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Treatment For Small Intestinal Bacterial Overgrowth Syndrome (SIBO), And Its Link To Other Diseases

by Jo Jordan

Small intestinal bacterial overgrowth syndrome (SIBO) has not been well studied yet, nor has a great deal been written about it, but it’s more common than many people realize. Also referred to as small bowel bacterial overgrowth (SBBO), SIBO is a condition wherein the small intestine (small bowel) becomes ripe with abnormally large amounts of bacteria.

Normally, the number of bacteria is highest in the colon (large intestine) and substantially lower in the small intestine. As well, the types of bacteria within the small intestine (the part of the gastrointestinal tract connecting the stomach to the colon) are different than those within the colon. However with SIBO, the types and amount of bacteria resemble colonic bacteria rather than those normally present in the small intestine.

High concentrations of bacteria in the colon are necessary for optimum health. In the small intestine, however, high numbers of bacteria interfere with proper nutrition, and are connected to various other health problems.

How SIBO works against your good health

A healthy small intestine is required for the proper absorption of nutrients; this means that desirable levels of bacteria are necessary. But when the small intestine becomes overgrown with bacteria they begin to compete for nutrients, which results in the production of by-products that can irritate, inflame, and damage the absorptive surface of the small intestine.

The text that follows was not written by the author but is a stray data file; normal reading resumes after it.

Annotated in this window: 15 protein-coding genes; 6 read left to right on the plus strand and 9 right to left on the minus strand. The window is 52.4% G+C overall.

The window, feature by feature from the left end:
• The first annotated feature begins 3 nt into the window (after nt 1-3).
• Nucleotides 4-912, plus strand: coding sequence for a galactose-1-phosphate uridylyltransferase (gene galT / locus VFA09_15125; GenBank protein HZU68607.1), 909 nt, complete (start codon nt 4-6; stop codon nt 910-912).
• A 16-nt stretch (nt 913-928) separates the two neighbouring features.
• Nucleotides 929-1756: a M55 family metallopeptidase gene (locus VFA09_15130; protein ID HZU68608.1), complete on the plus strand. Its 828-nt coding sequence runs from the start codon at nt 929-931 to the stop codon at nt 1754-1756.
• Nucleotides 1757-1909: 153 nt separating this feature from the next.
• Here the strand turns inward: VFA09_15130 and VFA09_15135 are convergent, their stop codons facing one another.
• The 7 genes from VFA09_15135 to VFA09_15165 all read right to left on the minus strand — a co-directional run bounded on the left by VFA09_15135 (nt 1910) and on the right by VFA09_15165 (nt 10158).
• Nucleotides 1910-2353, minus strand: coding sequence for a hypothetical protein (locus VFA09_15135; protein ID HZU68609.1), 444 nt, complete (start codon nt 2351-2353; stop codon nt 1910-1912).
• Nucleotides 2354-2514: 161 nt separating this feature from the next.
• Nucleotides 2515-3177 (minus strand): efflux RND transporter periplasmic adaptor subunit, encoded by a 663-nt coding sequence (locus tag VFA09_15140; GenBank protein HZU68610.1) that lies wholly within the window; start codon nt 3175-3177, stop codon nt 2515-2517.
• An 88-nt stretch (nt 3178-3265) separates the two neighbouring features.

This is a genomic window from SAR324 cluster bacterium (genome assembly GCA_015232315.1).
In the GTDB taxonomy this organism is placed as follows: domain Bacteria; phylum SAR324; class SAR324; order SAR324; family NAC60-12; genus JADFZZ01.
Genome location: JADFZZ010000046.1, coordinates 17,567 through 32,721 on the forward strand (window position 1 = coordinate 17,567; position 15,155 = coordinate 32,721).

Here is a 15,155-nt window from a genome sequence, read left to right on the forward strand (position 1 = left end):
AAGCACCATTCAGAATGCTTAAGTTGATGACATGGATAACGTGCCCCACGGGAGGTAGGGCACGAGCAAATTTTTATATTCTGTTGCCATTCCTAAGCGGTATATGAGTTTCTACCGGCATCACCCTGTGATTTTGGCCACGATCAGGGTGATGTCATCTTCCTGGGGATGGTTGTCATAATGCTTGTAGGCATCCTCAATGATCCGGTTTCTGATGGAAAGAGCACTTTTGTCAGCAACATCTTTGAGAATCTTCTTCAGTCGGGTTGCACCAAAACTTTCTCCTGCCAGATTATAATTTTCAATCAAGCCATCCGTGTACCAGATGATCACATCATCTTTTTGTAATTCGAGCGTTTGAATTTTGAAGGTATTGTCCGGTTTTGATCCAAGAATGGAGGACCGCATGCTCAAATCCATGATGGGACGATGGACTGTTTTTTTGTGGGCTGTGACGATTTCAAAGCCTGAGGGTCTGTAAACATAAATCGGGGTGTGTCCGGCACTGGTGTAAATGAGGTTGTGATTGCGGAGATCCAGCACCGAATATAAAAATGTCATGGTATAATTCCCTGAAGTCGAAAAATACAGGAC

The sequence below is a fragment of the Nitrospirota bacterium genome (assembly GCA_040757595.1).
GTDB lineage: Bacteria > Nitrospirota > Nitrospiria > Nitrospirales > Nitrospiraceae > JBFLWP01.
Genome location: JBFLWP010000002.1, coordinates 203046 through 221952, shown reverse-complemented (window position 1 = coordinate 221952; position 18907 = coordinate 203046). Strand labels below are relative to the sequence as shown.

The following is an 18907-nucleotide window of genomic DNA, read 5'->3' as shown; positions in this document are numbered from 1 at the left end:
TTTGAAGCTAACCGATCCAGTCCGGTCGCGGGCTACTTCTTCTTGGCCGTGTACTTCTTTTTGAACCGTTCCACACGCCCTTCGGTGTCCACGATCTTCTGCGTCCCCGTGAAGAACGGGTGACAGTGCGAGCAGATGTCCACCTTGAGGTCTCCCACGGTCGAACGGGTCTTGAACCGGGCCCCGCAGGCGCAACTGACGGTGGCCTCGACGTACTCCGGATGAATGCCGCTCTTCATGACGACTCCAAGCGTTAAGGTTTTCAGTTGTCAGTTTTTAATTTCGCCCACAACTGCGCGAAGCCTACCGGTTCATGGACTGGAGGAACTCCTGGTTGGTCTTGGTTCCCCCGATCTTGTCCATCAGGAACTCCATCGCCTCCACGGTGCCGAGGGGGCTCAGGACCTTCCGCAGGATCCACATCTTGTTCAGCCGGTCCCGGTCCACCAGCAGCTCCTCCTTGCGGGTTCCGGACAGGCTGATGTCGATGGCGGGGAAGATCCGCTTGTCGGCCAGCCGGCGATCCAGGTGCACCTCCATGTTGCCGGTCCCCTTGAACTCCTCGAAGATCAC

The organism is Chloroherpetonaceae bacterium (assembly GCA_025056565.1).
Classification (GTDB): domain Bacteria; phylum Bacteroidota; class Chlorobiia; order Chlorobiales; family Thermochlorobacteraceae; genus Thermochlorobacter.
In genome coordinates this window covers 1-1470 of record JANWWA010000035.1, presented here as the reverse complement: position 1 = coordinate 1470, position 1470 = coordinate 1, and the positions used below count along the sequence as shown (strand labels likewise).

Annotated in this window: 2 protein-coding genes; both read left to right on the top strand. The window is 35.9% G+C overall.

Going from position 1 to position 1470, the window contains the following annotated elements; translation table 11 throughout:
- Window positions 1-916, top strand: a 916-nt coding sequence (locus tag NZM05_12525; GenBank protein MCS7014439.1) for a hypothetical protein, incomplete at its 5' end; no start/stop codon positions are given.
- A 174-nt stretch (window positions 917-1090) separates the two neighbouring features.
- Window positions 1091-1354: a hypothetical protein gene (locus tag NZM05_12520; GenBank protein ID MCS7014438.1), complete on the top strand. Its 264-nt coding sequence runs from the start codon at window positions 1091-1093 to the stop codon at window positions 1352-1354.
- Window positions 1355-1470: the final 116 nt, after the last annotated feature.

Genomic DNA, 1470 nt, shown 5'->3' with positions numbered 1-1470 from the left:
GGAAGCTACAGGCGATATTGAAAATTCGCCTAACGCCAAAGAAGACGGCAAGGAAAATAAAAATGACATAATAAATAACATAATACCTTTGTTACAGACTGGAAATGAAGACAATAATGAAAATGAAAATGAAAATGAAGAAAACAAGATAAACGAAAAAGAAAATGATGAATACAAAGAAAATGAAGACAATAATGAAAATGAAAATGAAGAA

This damage disrupts the absorption of carbohydrates (sugars) fats, fat-soluble vitamins, and sometimes proteins, leading to malabsorption and malnourishment. In the process, a lot of gas is produced, resulting in bloating, flatulence, gassiness, diarrhea, and a great deal of discomfort. In severe SIBO cases, weight loss is a factor as the bacteria consume most of the calories leaving little left over for the host.

Common SIBO symptoms

While symptoms tend to be patterned and chronic, they may also come and go; sometimes they persist for years before signs of malnutrition present. Severity depends upon the type of bacteria present as well as the extent of overgrowth, and not all of the symptoms occur for everyone:

  • Abdominal bloating and/or belching soon after eating
  • Abdominal cramps, discomfort, and pain
  • Bulky, floating, frothy, loose, smelly stools
  • Loud rumbling noises in the belly soon after eating
  • Nausea and vomiting, especially after meals
  • Weight loss

Rather than diarrhea, some SIBO sufferers complain of chronic constipation. Others report symptoms seemingly unrelated to the gastrointestinal tract, such as body aches and/or fatigue.

Other problems created by SIBO1

When the overgrowth is severe and prolonged, damage to the absorptive surface of the small intestine can interfere with the absorption of fats, proteins, sugars, and vitamins:

  • Poor digestion of fats results in weight loss and steatorrhea (stools that have excess amounts of fat, and characterized by a foul smell, and a loose, floating, and greasy appearance).
  • Poor digestion of proteins results in increased susceptibility to infections and hair and weight loss.
  • Poor digestion of sugars – Symptoms vary in intensity depending on sugar consumption: belching, bloating, cramping, gas, and watery diarrhea.